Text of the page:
Betsy Flores, senior vice president of public policy at Pet Food InstituteBetsy Flores, senior vice president of public policy at Pet Food Institute. (Source: LinkedIn) 

WASHINGTON — What does renewable diesel have to do with pet food? At first glance, they might not seem to be connected, but US pet food makers are being severely impacted by government incentives to expand renewable diesel production. 

Over the last two years, pet food makers have been battling to source the plant- and animal-based ingredients needed to make safe and nutritious pet food. COVID-19 impacted global supply chains in a way that no one was prepared for, nor could have predicted. The “just-in-time” supply chain that companies relied on crumbled in a matter of weeks. Just when it looked like we might have turned a corner, the war in Ukraine caused more disruption. As Eastern Europe’s agricultural powerhouse, Ukraine is the top exporter of sunflower oil and the fourth largest exporter of wheat. 

These disruptions have increased the pressure on the supply of agricultural products. While these shocks to the supply chain were unavoidable, renewable diesel has put so much pressure on the ingredient market that it has exacerbated the issue to a crisis point.


Unintended consequences of renewable diesel mandates

In the interest of addressing climate change, state and federal lawmakers have enacted policies that mandate the use of plant- and animal-based oils and fats for the creation of renewable diesel, and they are providing tax credits that favor these ingredients being used for fuel production instead of food for humans and pets. These state and federal policy mandates and incentives promoting renewable fuel growth have created unintended consequences in supply and demand for plant- and animal-based oils and fats.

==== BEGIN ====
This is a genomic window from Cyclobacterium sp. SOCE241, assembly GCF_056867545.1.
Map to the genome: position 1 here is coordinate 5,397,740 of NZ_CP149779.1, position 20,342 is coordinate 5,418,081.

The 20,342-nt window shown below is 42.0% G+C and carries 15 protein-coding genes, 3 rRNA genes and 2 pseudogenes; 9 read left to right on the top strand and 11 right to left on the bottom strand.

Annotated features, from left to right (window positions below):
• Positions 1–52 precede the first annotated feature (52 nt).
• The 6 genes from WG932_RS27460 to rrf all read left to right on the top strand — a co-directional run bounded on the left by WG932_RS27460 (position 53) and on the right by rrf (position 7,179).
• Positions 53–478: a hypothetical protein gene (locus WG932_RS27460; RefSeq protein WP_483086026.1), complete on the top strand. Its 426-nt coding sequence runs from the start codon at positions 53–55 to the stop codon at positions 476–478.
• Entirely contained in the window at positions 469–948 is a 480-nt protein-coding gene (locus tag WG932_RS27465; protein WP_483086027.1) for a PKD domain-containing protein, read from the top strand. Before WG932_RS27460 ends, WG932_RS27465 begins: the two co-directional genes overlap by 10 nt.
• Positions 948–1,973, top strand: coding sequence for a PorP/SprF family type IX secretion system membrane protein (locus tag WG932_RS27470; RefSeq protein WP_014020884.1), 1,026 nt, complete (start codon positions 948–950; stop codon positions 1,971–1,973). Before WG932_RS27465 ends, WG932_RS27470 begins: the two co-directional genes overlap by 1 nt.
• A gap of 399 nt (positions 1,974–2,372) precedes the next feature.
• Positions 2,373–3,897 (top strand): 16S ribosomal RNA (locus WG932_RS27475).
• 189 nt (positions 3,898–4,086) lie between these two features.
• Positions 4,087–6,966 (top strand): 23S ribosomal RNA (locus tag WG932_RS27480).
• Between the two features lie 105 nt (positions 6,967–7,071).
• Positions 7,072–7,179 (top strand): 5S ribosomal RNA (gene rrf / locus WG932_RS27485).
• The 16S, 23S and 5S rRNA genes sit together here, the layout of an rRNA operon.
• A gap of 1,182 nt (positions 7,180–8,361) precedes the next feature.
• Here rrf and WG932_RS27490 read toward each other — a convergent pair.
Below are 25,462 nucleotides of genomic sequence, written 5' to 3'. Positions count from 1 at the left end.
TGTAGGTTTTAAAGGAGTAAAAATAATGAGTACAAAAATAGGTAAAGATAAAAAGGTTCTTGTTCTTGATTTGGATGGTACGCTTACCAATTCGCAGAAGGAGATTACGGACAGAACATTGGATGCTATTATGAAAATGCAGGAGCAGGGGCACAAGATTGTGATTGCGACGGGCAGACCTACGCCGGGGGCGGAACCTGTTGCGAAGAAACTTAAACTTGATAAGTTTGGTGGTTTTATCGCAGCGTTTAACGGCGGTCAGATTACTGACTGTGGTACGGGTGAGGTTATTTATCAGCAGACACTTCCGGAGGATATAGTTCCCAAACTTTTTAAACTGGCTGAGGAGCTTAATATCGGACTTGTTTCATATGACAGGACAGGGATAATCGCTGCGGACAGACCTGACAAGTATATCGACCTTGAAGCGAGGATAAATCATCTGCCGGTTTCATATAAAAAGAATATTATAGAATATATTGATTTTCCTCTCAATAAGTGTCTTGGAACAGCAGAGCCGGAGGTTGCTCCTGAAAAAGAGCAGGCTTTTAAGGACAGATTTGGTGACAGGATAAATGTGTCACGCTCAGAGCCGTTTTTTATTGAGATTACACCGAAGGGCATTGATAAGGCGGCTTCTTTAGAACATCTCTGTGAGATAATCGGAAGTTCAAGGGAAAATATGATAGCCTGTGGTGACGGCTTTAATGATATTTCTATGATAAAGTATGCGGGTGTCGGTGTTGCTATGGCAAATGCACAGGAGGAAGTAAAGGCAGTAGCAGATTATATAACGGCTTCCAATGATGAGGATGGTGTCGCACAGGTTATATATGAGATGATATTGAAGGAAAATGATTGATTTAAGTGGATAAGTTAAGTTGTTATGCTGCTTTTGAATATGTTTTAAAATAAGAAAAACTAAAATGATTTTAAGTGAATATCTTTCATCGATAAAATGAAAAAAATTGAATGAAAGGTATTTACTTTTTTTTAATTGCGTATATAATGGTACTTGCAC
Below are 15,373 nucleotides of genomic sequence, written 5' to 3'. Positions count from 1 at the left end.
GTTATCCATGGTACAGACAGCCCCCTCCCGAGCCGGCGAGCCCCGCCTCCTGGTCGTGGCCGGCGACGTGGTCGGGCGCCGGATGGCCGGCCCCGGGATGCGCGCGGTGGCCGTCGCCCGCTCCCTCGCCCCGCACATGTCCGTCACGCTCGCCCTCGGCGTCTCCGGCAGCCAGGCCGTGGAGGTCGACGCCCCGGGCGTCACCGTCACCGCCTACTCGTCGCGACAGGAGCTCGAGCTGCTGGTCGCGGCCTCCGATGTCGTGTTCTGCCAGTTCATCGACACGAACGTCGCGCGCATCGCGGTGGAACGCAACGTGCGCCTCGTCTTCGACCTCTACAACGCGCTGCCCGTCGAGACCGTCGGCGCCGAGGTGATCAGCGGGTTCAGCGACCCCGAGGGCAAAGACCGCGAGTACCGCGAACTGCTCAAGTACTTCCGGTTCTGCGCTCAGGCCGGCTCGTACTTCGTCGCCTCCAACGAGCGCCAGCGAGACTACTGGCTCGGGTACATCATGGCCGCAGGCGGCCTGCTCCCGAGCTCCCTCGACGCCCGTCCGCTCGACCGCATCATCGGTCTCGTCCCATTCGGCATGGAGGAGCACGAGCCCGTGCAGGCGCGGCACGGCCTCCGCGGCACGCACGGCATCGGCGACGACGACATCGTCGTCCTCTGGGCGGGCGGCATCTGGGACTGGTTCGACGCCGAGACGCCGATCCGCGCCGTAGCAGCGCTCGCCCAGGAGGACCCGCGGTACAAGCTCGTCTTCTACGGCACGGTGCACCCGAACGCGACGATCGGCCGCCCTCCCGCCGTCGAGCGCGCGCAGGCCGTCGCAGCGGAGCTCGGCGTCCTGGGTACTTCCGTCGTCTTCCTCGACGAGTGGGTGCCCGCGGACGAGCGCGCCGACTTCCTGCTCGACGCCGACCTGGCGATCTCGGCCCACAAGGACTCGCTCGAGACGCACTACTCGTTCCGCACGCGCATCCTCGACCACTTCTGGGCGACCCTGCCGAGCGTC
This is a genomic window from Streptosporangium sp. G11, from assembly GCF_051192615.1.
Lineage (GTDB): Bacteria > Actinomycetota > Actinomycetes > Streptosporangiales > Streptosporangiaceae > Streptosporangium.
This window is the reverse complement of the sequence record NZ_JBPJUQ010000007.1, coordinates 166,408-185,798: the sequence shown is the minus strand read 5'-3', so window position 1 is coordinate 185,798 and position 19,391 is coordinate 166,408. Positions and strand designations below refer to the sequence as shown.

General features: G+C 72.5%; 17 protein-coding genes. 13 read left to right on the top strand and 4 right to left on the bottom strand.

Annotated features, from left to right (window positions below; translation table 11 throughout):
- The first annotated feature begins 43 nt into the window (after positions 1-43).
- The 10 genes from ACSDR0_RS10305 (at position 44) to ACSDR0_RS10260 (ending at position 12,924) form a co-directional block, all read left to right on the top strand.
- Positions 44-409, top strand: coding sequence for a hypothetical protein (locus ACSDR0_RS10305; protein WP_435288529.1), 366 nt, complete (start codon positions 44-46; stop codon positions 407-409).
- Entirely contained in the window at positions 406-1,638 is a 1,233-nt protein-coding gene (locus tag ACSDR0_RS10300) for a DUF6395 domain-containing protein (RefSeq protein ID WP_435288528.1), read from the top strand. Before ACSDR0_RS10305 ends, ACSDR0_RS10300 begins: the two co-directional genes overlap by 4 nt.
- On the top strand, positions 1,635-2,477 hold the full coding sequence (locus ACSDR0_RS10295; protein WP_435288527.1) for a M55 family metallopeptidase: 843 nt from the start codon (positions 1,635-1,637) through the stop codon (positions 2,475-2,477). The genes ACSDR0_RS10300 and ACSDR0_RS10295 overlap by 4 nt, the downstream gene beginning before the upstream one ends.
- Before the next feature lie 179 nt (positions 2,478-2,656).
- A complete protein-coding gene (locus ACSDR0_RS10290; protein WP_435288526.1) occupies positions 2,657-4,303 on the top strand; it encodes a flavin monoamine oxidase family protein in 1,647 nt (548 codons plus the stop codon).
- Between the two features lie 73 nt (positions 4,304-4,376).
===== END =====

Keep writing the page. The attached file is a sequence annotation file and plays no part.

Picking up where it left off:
These incentives create an unfair government-driven market advantage to the energy sector and a disadvantage to companies purchasing ingredients for pet and human food. Tax credits that favor fuel production over food production create market distortions. While other industries reap tax credits for their commodity’s use in renewable fuel, US pet food and human food makers bear the brunt of this disadvantaged domestic supply.


Impact on the pet food supply chain

US pet food manufacturers use a range of ingredients produced during the processing of human food, including both plant and animal products. Often, these products are not preferred or consumed by Americans and include fats, oils and meals. However, the addition of these ingredients in pet food ensures that dogs and cats are provided safe, nutritious and flavorful food. 

Pet food makers rely on essential fatty acids found in oils and fats to formulate foods that deliver nutrients that perform key functions in dog and cat immune and visual systems, as well as supporting a healthy skin and coat. Our nation’s pet food manufacturers’ commitment to long and healthy lives for pets means they depend on access to dozens of plant- and animal-based oil and fat ingredients. This access is now threatened by increased demand and competition for plant-based oils and animal protein byproducts due to government tax incentives and mandates for renewable diesel.

Renewable diesel demand has recently caused prices for plant- and animal-based oils and fats to double or even triple, drastically increasing the cost of critical ingredients needed for pet food makers to provide dogs and cats with safe, high-quality and complete nutrition. In addition to price spikes, increased renewable diesel demand has caused alarming shortages — even rationing — of crucial ingredients that will continue until these market distortions are addressed.